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Cloud environment provides versatile business value for GLS Denmark

The package distributor decided to solve data-related performance challenges by moving its entire IT environment to the cloud

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Customer case: GLS Denmark

Package distributor GLS Denmark is Denmark's highest rated package distributor with a Trustpilot rating from customers of 4.7 points. The company's headquarters are in Kolding, with separate locations in seven cities. GLS has approximately 1,100 employees and revenues of around DKK 2.4 billion. The company is a part of the GLS Group, which has a presence in 40 countries.

The company has recently been rebranded with a new message and is working to put itself in the place of the consumers in order to provide even better services. With the slogan "If it's important to you, it's important to us," GLS puts quality, service and transparency in the driver's seat.


GLS's cloud strategy: all legacy systems to be migrated to the cloud by 2025

Two and a half years ago, GLS made the decision to implement a cloud strategy. From then to now, the company has been on quite a journey: When they started off, they had no internal expertise in the field of cloud technology. Now the company has a fully operative cloud production environment, which has already delivered business value. Towards 2025, all legacy systems will have a new life in the cloud.

The motivation to migrate the IT environment to the cloud was, among other things, to solve performance challenges with a constantly growing business-specific data volume related to package data and scanning.

"The new way of using data started to strain our on-prem infrastructure. We also have a lot of peaks in our business area. It's hard to know how many packages that will arrive at us from day to day. Another major challenge was therefore to set up a solution to handle the volume fluctuations, without creating a monster scaled to manage the peaks," says Director IT & Commercial Services, Jana Hartwich of GLS Denmark.

Implementation in practice

According to Jana Hartwich, the greatest challenge initially was to see where they were going: Which order the tasks should have and which projects that were best suited for 'the new world.'

"We needed a kind of guide or roadmap to find out how we could get to where we wanted to be. There was a lot of trial and error to begin with," she says.

Hartwich adds that she believes the reason many companies have not taken the step into the cloud or are hesitant to make the decision, is lack of knowledge on how one really practically implements such a general project.

"Our employees definitely had such a need. The cloud sounds like a fantastic idea, but is it really as simple as everyone says? The first time you encounter a challenge that is extremely complex, with a thousand ways to resolve it, doubt rears its head. Is it really as simple as everyone says?"

Innofactor's internal network a great resource

Cooperation with Innofactor has been valuable in many way for GLS Denmark.

"We needed help to define our cloud journey in more detail, to give it all a bit more structure. We started with sparring around governance structures," Hartwich reminisces.

"Innofactor had experience and a Microsoft stamp that we ourselves didn't have at that point. So the relationship started off slowly with help for that journey, but ended up with us contacting Innofactor every time we came up against complex issues."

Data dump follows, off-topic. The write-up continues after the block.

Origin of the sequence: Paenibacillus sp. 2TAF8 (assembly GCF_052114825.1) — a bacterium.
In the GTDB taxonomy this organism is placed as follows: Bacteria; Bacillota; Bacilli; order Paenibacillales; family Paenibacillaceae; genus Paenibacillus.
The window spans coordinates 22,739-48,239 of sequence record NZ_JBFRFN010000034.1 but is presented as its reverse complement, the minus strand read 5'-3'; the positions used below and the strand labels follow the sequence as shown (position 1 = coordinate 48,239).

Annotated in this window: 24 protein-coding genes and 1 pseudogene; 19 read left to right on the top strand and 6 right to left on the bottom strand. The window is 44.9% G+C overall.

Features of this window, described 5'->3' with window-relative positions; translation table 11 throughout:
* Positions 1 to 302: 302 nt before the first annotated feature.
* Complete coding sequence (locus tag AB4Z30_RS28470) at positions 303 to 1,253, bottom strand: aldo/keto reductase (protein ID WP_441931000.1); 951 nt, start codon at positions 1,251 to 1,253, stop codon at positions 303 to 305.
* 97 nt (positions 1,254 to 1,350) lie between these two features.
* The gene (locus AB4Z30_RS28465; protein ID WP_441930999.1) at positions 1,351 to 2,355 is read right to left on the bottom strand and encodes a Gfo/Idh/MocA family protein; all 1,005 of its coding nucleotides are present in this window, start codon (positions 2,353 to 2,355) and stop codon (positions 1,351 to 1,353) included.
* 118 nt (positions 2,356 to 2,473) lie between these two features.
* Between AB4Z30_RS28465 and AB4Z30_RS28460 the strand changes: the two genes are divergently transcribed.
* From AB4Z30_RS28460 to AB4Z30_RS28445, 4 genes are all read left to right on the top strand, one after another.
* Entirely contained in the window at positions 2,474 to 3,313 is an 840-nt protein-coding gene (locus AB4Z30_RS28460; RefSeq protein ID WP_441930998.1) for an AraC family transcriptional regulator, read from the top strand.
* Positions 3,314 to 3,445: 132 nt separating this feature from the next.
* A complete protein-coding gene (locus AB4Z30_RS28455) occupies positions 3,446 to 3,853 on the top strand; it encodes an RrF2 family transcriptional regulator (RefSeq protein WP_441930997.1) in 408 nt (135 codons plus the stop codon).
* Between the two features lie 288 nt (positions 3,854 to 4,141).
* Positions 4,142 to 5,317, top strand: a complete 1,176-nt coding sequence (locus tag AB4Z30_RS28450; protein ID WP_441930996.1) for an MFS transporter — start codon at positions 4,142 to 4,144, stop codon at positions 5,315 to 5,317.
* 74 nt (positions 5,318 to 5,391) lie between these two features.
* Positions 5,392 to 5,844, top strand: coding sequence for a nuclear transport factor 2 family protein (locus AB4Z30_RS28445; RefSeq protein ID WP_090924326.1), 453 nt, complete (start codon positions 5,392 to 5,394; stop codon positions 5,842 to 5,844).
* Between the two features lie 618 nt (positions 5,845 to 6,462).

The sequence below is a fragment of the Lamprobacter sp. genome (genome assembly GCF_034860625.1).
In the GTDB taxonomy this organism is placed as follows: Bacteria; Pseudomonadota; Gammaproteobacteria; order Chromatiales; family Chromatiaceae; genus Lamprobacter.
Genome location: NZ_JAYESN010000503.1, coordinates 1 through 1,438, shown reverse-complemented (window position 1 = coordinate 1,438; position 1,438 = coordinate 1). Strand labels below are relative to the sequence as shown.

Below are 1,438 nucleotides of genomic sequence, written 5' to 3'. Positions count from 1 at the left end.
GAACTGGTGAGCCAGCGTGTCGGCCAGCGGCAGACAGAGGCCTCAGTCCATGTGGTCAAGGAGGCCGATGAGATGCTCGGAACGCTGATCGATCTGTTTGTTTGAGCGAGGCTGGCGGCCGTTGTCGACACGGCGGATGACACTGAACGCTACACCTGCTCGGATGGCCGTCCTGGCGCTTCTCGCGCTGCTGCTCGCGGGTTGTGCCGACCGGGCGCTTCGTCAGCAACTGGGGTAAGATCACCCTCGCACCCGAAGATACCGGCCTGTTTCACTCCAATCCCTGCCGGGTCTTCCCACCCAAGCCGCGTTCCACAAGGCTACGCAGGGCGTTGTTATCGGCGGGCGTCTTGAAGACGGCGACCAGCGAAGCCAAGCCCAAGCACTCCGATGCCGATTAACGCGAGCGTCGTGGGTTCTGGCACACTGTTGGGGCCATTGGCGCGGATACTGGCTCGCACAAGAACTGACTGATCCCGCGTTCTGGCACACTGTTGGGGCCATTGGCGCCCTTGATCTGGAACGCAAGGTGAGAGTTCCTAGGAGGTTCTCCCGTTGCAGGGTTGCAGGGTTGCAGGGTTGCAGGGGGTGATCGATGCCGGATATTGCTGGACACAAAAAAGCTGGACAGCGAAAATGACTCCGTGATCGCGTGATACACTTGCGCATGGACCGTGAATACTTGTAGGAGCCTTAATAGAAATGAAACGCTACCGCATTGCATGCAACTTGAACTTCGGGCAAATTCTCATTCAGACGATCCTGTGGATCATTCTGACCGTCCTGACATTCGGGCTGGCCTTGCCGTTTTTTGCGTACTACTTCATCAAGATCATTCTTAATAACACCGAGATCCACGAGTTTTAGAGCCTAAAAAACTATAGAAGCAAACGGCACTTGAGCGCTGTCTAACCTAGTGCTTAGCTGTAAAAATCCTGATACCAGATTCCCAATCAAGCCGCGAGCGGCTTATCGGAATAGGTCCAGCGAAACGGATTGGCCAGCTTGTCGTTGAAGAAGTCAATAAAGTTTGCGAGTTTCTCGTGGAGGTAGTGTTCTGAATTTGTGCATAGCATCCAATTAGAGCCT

Hartwich emphasizes Innofactor's internal network as a great resource for GLS.

"We had a couple of contacts, who with their internal networks quickly enabled us to also establish contact with a number of other profiles. We discovered that this help was very effective – and we resolved our issues along the way," she says.

The work methodology has been to affiliate Innofactor's resources with GLS's projects. Sometimes as a technical lead, other times only for individual parts in a project.

"We work as a team, and Innofactor knows our overarching goals, where we're going and why."

Package tracking app was a huge success

GLS's first proper cloud project was a new app for the company's consumers for tracking packages.

Hartwich admits that they were somewhat brave: It was the very first cloud project, and on top of everything a MVP solution of the app was launched two days before Black Friday in 2021.

"We were excited to see if it would work, but knew at the same time that if the app was to succeed quickly, we'd have to launch it at a time where all consumers were conscious of the subject."

The immediate result was an extremely high number of app downloads, and it has kept its place on the App Store's hit list. Hartwich says that were also interested in finding out how the app worked after 200,000 downloads when adding extra capacity.

"We automated this, and actively followed it in our cloud environment to see if it worked, and it did. Now we have 750,000 users of the app in Denmark, so it is definitely a success."

Migrating the IT environment to the cloud provides valuable opportunities for scaling.

"We could have built the app before going to the cloud, but it wouldn't have been possible to scale it like we have. If we'd built it on-prem, we would have been finished at around 200,000 users."

Cloud journey helped in creating a new partnership culture

Before the cloud journey, GLS had no internal expertise on cloud technology. Hartwich says they had the traditional division with development and operations as silos.

"The whole cloud journey has forced us to collaborate. Because you don't succeed alone – you have to be a part of a team. The cloud journey has made us realise this. At the same time it was new to everyone and thus a common starting point to create something together. Establishing DevOps has given us a whole new way of thinking and collaborating."